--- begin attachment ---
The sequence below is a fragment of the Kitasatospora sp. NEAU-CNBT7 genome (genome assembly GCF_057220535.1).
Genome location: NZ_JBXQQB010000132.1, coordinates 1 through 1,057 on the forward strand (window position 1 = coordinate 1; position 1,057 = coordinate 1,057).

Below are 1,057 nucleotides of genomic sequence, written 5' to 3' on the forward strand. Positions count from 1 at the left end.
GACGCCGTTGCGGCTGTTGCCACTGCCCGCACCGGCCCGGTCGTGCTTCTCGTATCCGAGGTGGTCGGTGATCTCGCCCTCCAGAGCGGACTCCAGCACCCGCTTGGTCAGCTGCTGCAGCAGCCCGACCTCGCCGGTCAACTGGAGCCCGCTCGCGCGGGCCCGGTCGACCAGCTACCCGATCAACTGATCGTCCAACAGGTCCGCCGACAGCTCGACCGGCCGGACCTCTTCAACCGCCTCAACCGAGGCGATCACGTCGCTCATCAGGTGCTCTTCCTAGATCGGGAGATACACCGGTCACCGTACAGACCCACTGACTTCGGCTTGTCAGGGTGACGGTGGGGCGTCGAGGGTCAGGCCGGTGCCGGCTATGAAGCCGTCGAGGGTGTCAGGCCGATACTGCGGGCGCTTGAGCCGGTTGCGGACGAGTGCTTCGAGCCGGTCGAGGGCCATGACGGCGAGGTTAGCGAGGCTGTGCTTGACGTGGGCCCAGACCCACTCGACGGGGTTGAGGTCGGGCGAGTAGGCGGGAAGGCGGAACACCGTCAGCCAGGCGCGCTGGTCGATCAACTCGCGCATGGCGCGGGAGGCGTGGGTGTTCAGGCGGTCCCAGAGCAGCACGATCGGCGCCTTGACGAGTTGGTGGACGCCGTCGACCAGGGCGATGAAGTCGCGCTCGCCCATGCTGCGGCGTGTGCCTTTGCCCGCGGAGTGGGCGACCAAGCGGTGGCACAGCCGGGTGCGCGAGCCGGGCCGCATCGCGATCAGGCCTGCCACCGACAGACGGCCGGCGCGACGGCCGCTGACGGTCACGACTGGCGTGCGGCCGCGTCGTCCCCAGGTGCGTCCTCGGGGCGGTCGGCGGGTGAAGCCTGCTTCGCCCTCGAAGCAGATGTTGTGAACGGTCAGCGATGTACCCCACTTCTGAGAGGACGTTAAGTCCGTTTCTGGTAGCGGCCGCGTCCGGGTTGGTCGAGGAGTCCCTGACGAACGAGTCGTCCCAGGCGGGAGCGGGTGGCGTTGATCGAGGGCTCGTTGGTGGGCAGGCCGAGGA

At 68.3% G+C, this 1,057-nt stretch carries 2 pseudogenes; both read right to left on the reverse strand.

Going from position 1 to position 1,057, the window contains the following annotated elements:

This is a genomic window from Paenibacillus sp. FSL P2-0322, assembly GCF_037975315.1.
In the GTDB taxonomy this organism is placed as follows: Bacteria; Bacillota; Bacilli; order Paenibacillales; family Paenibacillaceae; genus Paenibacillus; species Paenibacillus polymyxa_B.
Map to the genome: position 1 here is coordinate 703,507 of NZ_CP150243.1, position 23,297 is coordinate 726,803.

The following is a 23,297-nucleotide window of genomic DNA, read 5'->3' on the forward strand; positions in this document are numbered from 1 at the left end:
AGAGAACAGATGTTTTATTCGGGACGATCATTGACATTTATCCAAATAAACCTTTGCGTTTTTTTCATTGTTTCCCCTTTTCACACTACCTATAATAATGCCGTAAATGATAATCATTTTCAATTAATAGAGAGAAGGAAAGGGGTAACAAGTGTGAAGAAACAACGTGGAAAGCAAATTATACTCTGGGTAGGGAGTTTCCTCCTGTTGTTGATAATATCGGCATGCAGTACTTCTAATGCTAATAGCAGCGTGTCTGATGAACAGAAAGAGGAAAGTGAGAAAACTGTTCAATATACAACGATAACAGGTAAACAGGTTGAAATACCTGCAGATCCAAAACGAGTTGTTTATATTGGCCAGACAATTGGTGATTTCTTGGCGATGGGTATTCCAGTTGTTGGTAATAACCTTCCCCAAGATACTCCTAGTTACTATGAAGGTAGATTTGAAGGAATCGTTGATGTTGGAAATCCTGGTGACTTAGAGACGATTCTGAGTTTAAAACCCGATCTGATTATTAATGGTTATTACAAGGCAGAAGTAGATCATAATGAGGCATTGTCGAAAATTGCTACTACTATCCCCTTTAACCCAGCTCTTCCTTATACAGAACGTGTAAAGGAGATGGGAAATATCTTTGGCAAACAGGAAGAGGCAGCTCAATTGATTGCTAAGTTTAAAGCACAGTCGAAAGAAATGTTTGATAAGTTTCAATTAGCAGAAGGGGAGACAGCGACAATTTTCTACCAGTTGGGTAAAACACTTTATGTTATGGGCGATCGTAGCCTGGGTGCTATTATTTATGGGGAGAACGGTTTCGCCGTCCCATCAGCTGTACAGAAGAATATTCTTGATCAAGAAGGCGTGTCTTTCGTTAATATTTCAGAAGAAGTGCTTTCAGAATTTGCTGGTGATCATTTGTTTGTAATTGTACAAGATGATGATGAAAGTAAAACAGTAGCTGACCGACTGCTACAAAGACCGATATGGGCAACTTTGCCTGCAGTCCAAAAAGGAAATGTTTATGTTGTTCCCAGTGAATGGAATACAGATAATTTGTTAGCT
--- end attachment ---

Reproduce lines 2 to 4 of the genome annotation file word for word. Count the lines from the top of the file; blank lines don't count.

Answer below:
Genome location: NZ_JBXQQB010000132.1, coordinates 1 through 1,057 on the forward strand (window position 1 = coordinate 1; position 1,057 = coordinate 1,057).

Below are 1,057 nucleotides of genomic sequence, written 5' to 3' on the forward strand. Positions count from 1 at the left end.
GACGCCGTTGCGGCTGTTGCCACTGCCCGCACCGGCCCGGTCGTGCTTCTCGTATCCGAGGTGGTCGGTGATCTCGCCCTCCAGAGCGGACTCCAGCACCCGCTTGGTCAGCTGCTGCAGCAGCCCGACCTCGCCGGTCAACTGGAGCCCGCTCGCGCGGGCCCGGTCGACCAGCTACCCGATCAACTGATCGTCCAACAGGTCCGCCGACAGCTCGACCGGCCGGACCTCTTCAACCGCCTCAACCGAGGCGATCACGTCGCTCATCAGGTGCTCTTCCTAGATCGGGAGATACACCGGTCACCGTACAGACCCACTGACTTCGGCTTGTCAGGGTGACGGTGGGGCGTCGAGGGTCAGGCCGGTGCCGGCTATGAAGCCGTCGAGGGTGTCAGGCCGATACTGCGGGCGCTTGAGCCGGTTGCGGACGAGTGCTTCGAGCCGGTCGAGGGCCATGACGGCGAGGTTAGCGAGGCTGTGCTTGACGTGGGCCCAGACCCACTCGACGGGGTTGAGGTCGGGCGAGTAGGCGGGAAGGCGGAACACCGTCAGCCAGGCGCGCTGGTCGATCAACTCGCGCATGGCGCGGGAGGCGTGGGTGTTCAGGCGGTCCCAGAGCAGCACGATCGGCGCCTTGACGAGTTGGTGGACGCCGTCGACCAGGGCGATGAAGTCGCGCTCGCCCATGCTGCGGCGTGTGCCTTTGCCCGCGGAGTGGGCGACCAAGCGGTGGCACAGCCGGGTGCGCGAGCCGGGCCGCATCGCGATCAGGCCTGCCACCGACAGACGGCCGGCGCGACGGCCGCTGACGGTCACGACTGGCGTGCGGCCGCGTCGTCCCCAGGTGCGTCCTCGGGGCGGTCGGCGGGTGAAGCCTGCTTCGCCCTCGAAGCAGATGTTGTGAACGGTCAGCGATGTACCCCACTTCTGAGAGGACGTTAAGTCCGTTTCTGGTAGCGGCCGCGTCCGGGTTGGTCGAGGAGTCCCTGACGAACGAGTCGTCCCAGGCGGGAGCGGGTGGCGTTGATCGAGGGCTCGTTGGTGGGCAGGCCGAGGA